I'd always default to Alistair, but the Alastair is fairly common too. There is a very funny Billy Connolly sketch about Crawford, Campbell and Alasdair with a D-A-I-R though.

RaspberryCoulis Fri 22-Jan-21 11:55:30

www.youtube.com/watch?v=ApVyLg-O-ic

Alasdair, with a DAIR. ;-)

IsabellaMozzarella Fri 22-Jan-21 16:11:35

Great name!!! We went with dair as it's the original spelling.
Everyone spells it all manner of ways but I don't mind.

Peeteea Fri 22-Jan-21 18:03:11

I’m in Scotland and my favourite of the three is Alasdair, followed by Alastair then Alistair. I run into the first two most often round here- I associate the third more with England as that was the spelling I saw most often when I lived there. Regardless of spelling though, it’s a lovely name!

FairfaxAikman Fri 22-Jan-21 18:13:36

Alasdair is a Gaelic name (English equivalent is Alexander) and thus that spelling is the "correct" one and therefore that's the one I'd go for over the Anglicised spellings.

It was actually op of my list for DS but DH vetoed it.

RubyReigns Fri 22-Jan-21 18:14:30

I have a 5yr old Alastair. We aren’t Scottish or I would have used Alasdair instead.
We pronounce it with an A sound rather than an I sound too.
No one ever spells it correctly though. Even family. Be prepared to have to spell it every time you give his name in the phone etc.

FairfaxAikman Fri 22-Jan-21 18:20:30

steppemum

I should say that when I say it it sounds like Alister


It only sounds that way to a non-Gaelic speaker.

My name is Gaelic and to a non-Gaelic speaker sounds like a perfectly normal English name that was popular in the 80s and has two common spellings - and while it does sound similar, it's subtly different in pronunciation.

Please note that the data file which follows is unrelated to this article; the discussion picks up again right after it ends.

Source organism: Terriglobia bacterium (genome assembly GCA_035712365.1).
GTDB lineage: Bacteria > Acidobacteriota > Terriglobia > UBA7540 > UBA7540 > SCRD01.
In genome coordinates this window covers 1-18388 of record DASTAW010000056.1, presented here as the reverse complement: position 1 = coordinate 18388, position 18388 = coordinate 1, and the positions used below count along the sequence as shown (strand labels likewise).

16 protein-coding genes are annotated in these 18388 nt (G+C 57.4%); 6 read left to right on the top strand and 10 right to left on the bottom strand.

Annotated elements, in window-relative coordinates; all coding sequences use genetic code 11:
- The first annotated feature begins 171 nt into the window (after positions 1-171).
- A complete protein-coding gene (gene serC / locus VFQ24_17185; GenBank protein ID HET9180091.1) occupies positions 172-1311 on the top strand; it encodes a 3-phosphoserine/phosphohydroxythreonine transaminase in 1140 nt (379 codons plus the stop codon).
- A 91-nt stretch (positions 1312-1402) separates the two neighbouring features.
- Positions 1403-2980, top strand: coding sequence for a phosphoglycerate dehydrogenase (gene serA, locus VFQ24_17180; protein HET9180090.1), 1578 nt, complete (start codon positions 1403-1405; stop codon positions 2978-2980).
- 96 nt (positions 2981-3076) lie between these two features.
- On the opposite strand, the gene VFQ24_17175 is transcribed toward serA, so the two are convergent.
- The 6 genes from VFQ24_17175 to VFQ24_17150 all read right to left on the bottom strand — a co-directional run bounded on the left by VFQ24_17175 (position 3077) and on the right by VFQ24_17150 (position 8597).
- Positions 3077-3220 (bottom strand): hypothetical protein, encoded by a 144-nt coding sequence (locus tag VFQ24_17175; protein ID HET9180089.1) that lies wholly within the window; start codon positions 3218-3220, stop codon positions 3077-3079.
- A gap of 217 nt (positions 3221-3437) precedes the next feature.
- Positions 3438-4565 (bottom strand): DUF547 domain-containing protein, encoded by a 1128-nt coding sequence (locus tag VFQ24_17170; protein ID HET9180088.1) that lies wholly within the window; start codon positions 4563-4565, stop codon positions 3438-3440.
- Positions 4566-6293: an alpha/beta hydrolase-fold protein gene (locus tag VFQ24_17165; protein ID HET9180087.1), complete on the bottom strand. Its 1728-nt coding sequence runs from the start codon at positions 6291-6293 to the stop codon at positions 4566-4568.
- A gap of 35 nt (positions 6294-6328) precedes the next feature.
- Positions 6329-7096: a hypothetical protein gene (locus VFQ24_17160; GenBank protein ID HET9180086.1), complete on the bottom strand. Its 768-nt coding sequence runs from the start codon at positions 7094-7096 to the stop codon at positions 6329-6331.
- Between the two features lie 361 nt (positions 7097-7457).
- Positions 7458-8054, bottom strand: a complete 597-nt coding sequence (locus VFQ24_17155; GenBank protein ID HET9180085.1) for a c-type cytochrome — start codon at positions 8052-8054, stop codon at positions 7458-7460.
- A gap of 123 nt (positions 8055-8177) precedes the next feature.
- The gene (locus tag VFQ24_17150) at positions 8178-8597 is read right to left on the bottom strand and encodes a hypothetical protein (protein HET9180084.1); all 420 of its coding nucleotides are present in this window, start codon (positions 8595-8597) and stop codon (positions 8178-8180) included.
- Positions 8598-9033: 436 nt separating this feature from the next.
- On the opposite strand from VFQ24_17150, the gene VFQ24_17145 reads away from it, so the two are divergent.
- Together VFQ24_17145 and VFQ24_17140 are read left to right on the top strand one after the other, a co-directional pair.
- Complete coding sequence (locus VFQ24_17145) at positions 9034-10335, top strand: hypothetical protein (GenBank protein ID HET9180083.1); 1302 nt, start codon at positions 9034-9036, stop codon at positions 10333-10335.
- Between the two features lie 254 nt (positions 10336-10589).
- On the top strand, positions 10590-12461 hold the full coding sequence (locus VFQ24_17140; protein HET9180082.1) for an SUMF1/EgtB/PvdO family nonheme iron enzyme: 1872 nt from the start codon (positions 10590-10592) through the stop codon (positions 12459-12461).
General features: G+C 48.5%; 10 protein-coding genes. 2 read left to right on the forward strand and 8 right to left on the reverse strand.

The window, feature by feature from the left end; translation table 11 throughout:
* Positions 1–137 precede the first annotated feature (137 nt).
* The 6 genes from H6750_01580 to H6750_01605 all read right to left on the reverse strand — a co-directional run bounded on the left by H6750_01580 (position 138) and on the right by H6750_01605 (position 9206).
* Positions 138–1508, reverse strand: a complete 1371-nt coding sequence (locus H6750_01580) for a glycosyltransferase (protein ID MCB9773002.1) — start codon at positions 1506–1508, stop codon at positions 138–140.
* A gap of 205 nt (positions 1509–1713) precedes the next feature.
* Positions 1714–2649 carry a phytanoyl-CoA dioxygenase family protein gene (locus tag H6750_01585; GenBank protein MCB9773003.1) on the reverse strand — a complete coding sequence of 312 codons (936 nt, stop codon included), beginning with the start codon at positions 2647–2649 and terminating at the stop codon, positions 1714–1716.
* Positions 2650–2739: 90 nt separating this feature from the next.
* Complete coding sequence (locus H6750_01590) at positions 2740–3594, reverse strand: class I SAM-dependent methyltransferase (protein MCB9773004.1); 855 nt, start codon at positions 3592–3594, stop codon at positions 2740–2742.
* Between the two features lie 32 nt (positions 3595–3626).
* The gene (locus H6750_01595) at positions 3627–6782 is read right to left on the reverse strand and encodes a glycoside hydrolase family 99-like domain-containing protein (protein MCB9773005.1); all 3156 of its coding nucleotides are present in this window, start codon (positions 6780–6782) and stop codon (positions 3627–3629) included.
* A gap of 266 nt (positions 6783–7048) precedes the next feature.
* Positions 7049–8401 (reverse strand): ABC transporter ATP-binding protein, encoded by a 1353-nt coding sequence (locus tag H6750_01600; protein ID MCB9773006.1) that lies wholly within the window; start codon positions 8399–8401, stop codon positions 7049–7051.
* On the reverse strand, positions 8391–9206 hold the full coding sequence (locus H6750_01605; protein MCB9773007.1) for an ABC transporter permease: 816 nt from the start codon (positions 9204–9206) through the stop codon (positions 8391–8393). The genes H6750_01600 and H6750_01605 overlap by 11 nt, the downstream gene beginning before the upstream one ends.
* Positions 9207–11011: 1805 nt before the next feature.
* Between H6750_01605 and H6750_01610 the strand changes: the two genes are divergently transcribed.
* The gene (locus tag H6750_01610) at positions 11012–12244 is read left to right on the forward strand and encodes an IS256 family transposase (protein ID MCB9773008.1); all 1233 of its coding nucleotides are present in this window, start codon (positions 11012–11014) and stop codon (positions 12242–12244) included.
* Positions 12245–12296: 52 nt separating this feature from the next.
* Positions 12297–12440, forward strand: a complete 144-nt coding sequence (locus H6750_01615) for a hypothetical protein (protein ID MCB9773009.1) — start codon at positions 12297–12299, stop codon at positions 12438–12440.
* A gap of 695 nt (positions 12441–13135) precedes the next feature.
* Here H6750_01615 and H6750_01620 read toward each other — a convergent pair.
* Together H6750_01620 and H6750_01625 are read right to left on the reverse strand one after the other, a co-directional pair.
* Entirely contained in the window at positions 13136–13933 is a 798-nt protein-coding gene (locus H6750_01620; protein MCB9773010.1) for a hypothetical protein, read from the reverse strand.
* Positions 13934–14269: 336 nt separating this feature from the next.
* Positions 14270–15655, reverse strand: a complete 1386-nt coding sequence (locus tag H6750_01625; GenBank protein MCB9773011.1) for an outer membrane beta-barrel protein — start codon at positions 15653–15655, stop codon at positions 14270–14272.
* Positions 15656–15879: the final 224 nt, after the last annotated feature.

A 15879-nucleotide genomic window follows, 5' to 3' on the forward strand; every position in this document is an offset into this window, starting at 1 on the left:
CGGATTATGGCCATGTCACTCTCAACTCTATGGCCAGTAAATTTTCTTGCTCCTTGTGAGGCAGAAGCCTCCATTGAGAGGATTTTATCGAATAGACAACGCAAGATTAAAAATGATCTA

IamnotwhouthinkIam Fri 22-Jan-21 18:27:38

My instinct as someone living in England/Wales would be to use the Alistair spelling (I also think this is the most common in other English speaking countries like the US, but I could be wrong), although I prefer the look of the Alastair spelling myself.

Having said all that though, it absolutely makes sense if you live in Scotland to use the original Alasdair spelling; as pp mentioned you unfortunately are likely to have to spell it for people whatever you chose - but it's a lovely name anyway!

painting2014 Fri 22-Jan-21 18:32:25

We have a 9 year old Alastair.

You will definitely need to spell it for people - have now seen every variant of the spelling!

CornforthWhite Fri 22-Jan-21 18:39:08

They are all pronounced differently so that’s the biggest clue of what spelling you want as that’s the way you’ll say his name as a family. It’s a lovely name, we have a little Alastair and lots of people compliment his name but often get the spelling wrong. I prefer the ‘t’ but if I was in Scotland perhaps we’d have chosen the ‘d’. Using the ‘I’ sound makes it a totally different name in my mind smile

ILoveStickers Fri 22-Jan-21 18:53:05

Love this name! I'd go Alasdair or Alastair personally. But I think PP is right - it's like Katherine, they're all known and recognised.